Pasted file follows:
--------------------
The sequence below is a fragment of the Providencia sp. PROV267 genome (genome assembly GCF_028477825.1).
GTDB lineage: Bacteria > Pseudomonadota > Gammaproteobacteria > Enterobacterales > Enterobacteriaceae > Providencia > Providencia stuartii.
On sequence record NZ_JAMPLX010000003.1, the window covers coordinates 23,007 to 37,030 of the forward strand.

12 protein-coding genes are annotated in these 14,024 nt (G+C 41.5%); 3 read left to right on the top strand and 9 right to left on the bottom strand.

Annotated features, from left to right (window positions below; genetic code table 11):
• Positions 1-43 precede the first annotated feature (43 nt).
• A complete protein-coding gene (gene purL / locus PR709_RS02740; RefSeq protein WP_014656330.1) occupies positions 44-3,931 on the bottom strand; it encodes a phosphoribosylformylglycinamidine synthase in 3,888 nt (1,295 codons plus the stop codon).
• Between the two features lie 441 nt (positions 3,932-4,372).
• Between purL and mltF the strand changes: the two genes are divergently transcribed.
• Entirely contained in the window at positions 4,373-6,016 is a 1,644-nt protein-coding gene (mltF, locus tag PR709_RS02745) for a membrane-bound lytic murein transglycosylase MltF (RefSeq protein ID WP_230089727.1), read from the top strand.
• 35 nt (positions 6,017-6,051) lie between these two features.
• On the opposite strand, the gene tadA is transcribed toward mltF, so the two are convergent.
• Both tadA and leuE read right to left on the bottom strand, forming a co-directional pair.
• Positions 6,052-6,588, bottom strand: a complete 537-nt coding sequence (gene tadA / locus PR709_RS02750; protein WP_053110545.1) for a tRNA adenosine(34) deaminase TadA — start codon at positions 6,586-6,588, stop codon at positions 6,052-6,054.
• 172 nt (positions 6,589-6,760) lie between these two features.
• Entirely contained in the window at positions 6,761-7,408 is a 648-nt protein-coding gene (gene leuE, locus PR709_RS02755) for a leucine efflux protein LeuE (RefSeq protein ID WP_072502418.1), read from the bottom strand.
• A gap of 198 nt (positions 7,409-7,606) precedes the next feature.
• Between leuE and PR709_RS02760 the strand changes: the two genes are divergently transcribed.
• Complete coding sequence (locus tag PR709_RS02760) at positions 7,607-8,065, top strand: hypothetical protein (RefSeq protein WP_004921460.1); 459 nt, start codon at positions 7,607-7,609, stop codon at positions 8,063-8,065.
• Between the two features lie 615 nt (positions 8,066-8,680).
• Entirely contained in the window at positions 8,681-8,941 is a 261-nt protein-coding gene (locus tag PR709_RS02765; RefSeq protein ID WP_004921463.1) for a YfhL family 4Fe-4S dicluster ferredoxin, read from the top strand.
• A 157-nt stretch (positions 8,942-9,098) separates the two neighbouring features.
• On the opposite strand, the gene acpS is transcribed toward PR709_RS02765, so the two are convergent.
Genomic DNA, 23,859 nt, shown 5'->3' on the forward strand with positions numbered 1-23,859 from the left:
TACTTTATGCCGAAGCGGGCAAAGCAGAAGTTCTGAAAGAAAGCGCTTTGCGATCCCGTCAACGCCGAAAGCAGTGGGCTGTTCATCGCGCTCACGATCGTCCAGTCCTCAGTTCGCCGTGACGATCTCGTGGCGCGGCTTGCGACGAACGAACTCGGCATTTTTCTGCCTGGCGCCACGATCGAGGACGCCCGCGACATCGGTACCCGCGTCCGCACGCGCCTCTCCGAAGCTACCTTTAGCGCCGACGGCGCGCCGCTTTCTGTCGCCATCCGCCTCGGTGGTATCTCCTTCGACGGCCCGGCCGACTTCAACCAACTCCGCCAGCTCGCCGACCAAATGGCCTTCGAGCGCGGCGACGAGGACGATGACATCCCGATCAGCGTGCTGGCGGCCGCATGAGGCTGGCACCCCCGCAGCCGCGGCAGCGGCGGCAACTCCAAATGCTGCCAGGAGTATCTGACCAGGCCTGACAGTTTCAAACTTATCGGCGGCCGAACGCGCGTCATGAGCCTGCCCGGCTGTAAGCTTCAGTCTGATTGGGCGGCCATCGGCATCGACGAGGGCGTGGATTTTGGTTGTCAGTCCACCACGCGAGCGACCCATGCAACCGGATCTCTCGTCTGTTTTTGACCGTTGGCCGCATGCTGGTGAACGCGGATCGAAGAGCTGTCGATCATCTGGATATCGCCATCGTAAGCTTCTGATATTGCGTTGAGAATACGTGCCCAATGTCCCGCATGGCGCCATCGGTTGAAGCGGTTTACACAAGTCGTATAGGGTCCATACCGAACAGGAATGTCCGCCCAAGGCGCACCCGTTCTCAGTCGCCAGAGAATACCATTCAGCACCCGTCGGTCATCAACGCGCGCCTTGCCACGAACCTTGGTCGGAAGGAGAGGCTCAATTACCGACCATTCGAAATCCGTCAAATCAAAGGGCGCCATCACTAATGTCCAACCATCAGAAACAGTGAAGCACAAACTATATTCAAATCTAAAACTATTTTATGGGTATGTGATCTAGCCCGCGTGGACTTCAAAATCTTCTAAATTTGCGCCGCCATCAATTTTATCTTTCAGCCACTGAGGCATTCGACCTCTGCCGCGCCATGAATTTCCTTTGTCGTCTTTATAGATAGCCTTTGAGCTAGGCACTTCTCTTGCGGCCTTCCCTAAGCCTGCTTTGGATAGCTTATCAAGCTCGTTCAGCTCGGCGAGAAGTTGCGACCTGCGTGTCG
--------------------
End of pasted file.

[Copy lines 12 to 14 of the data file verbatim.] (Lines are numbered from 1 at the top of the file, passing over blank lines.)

• On the opposite strand, the gene tadA is transcribed toward mltF, so the two are convergent.
• Both tadA and leuE read right to left on the bottom strand, forming a co-directional pair.
• Positions 6,052-6,588, bottom strand: a complete 537-nt coding sequence (gene tadA / locus PR709_RS02750; protein WP_053110545.1) for a tRNA adenosine(34) deaminase TadA — start codon at positions 6,586-6,588, stop codon at positions 6,052-6,054.